What can six words say?

What can you know about someone from just six words? There is a story, probably apocryphal, that a fellow author challenged American writer and mid-20th century Nobel Prize winner Ernest Hemmingway to write a story in six words. Whether or not he wrote it, “For sale: baby shoes, never worn” is the best-known example of a genre called flash fiction.

In 2006 Larry Smith announced a call for community members to contribute six word memoirs for Smith Magazine. Replies rolled in by the hundreds of thousands. Since then, a story in six words has become a global phenomenon with multiple iterations, contests and topics.

Last month, The Tyler Loop made a call out for local offerings. What do Tylerites and East Texans say about their lives in six words? We are grateful to have received an abundant response. Our inbox and social media comments were full with topics ranging from politics to personal challenges to your deepest values. Every contribution sent to us is published here.

In keeping with The Loop’s mission to “help develop shared understanding in our diverse and growing city,” these mini-memoirs invite you into the lives of fellow residents. It is our hope that these six word phrases will help you know your Tyler and East Texas neighbors better. 

What can six words say? Read on, aided by poignant images by photographers Sarah A. Miller and Chris French.

📷 Sarah A. Miller
📷 Chris French
📷 Sarah A. Miller
📷 Sarah A. Miller
📷 Sarah A. Miller
📷 Chris French
📷 Sarah A. Miller
📷 Sarah A. Miller
📷 Sarah A. Miller
📷 Chris French
📷 Sarah A. Miller
📷 Jessica Richardson

“My all time favorite epitaph is on a tombstone in Old Waverly, Texas, belonging to the matriarch of my family, my great-great-great-grandmother, Rebecca Cunningham,” said Jessica Richardson.

Richardson’s ancestor was a wife and mother from Virginia. In a movie-worthy tale, Rebecca Cunningham’s husband, a physician, was killed by bushwhackers — post-American Civil War guerrilla fighters — while out making a house call.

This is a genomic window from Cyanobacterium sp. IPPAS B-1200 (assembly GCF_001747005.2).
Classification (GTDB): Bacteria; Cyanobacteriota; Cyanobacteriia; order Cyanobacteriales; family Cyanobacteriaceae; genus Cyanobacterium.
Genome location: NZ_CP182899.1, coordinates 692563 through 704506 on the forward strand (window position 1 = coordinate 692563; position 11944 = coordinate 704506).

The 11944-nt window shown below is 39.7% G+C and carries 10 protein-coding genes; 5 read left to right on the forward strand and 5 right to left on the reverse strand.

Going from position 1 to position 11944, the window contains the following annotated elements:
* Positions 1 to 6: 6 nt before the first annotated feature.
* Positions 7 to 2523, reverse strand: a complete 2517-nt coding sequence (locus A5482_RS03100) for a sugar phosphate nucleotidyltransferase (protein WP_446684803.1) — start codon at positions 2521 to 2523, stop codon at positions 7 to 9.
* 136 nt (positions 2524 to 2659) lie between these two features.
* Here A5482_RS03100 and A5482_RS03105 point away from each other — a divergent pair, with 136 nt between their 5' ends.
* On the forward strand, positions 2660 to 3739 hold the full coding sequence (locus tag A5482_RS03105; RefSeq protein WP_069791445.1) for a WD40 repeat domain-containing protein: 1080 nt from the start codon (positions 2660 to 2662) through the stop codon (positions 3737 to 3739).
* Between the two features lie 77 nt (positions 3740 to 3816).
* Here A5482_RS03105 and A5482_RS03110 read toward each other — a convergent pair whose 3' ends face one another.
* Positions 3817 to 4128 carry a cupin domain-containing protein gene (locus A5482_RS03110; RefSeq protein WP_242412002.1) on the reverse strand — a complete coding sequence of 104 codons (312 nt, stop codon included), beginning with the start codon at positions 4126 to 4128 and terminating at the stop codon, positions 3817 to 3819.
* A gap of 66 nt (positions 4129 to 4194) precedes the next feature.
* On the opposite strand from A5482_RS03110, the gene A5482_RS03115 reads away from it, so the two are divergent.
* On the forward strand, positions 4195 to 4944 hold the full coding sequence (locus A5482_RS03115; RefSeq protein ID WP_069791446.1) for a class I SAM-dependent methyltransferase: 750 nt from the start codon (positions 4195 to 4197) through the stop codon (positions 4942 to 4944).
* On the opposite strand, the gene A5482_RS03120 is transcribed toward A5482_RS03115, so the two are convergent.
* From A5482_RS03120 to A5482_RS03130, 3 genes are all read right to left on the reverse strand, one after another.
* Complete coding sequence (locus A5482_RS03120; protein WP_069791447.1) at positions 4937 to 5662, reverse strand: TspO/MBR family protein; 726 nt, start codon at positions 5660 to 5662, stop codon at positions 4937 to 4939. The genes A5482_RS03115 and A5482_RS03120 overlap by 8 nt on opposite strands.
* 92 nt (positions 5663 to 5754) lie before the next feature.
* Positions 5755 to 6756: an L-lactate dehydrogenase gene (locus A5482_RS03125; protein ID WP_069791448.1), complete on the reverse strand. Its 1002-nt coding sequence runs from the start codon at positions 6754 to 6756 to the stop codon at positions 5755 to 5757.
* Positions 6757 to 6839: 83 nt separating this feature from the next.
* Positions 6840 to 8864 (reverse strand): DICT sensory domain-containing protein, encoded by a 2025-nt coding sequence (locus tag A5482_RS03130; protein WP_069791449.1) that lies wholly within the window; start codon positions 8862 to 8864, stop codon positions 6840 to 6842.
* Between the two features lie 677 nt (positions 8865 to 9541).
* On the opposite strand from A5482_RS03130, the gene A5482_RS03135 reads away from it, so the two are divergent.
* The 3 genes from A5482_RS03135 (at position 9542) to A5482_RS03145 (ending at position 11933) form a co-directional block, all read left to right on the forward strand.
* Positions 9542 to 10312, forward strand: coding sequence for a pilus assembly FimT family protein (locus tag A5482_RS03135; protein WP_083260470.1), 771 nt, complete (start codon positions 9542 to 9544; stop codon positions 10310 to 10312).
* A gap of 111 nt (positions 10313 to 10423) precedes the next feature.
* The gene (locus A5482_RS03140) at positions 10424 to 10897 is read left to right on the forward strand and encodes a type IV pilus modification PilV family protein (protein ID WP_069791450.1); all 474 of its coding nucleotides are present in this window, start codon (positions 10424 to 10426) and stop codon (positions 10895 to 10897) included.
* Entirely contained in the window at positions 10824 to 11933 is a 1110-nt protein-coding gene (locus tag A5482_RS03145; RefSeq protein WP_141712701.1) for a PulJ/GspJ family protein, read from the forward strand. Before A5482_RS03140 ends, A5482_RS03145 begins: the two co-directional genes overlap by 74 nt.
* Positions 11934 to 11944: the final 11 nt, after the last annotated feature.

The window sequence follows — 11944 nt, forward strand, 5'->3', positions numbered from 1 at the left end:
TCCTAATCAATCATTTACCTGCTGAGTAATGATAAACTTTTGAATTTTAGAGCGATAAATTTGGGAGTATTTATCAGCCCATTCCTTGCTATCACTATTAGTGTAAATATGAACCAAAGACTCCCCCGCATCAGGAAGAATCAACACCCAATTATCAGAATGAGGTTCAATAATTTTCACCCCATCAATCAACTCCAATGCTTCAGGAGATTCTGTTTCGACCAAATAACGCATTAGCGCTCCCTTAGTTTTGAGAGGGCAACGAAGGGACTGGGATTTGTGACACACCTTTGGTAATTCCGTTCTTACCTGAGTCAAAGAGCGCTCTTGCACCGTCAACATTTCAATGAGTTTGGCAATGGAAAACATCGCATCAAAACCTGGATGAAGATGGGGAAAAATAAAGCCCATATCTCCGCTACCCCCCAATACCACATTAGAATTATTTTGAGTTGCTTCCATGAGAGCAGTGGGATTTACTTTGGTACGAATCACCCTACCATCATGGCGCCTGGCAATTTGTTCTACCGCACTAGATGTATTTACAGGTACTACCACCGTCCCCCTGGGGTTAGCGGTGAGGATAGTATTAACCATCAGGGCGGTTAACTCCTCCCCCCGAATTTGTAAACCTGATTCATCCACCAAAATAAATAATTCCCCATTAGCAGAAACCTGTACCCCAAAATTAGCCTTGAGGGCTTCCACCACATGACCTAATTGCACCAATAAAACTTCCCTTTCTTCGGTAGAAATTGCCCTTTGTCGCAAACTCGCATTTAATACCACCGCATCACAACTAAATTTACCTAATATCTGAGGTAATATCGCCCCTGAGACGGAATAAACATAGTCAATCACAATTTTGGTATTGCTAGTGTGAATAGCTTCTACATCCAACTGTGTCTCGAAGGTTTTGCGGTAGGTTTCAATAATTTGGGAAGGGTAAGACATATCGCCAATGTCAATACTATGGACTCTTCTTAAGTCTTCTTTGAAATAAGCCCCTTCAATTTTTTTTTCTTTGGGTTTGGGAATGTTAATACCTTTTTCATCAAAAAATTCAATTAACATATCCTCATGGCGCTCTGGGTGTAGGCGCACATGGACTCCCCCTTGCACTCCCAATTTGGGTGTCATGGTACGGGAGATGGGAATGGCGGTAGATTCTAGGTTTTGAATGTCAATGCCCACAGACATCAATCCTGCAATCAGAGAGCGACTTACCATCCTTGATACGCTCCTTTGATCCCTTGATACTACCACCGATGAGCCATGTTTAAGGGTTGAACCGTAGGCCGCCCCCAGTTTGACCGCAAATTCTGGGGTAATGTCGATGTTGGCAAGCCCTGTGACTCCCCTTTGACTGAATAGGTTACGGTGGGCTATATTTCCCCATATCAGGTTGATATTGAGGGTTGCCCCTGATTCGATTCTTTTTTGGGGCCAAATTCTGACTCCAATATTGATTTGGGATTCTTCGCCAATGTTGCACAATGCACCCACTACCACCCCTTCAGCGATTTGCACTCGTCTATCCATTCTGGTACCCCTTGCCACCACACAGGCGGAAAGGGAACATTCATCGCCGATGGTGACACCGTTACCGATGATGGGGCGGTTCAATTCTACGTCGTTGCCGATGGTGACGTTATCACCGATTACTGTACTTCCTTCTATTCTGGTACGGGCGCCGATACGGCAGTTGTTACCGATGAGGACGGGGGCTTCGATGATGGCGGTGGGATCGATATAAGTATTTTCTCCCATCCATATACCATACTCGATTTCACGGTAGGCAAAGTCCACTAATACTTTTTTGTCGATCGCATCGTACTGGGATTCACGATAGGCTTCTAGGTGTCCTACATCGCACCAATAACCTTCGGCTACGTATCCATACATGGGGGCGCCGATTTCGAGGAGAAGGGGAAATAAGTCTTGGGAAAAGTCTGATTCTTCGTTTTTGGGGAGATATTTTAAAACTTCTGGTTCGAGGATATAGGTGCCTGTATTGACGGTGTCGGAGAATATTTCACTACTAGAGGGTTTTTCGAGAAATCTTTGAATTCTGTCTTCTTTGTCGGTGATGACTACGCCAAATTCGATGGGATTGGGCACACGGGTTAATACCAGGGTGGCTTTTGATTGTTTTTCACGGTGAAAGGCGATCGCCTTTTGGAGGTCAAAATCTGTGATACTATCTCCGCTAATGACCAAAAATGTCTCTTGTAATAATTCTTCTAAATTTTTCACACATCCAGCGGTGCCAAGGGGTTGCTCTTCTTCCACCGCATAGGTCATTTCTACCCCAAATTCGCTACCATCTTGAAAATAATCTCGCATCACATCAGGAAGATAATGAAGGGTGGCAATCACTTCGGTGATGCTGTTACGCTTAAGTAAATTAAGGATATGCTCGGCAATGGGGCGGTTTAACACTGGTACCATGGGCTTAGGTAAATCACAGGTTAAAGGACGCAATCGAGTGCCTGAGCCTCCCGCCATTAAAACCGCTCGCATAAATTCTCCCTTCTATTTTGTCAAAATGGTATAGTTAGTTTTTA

Afterwards, Cunningham brought her nine grandchildren from Virginia to Texas. “I strive to have her same grit and determination,” said Richardson.

📷 Chris French
📷 Sarah A. Miller
📷 Sarah A. Miller
📷 Sarah A. Miller
📷 Sarah A. Miller
📷 Sarah A. Miller
📷 Chris French
📷 Sarah A. Miller
📷 Sarah A. Miller
📷 Sarah A. Miller
📷 Chris French
📷 Sarah A. Miller
📷 Chris French

Sarah A. Miller is an independent editorial photographer and journalist with over 10 years of experience in newsrooms across the country. She lives in Tyler with several roommates and three quirky cats. Sarah loves being a community storyteller and getting to document the everyday lives of people in East Texas.

Chris French is an independent photographer based in Tyler, TX, who takes all of his photos through vintage film lenses. He is also a local musician and barista. Chris loves to share in the nostalgic feeling provided by photos and aims to bring that joy to others. To see more of Chris’ work, you can follow him at @mrcoffeeswag.

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Jane Neal is the executive director of The Tyler Loop and storytelling director of Out of the Loop: True Stories about Tyler and East Texas. In addition to the Loop, she works at the Literacy Council of Tyler and Tyler Public Library. Jane is a certified interfaith spiritual guide. She is a member of Leadership Tyler Class 33 and a former teacher of French at Robert E. Lee High School, where she ran a storytelling program called Senior Stories. Jane and her husband Don have four children.
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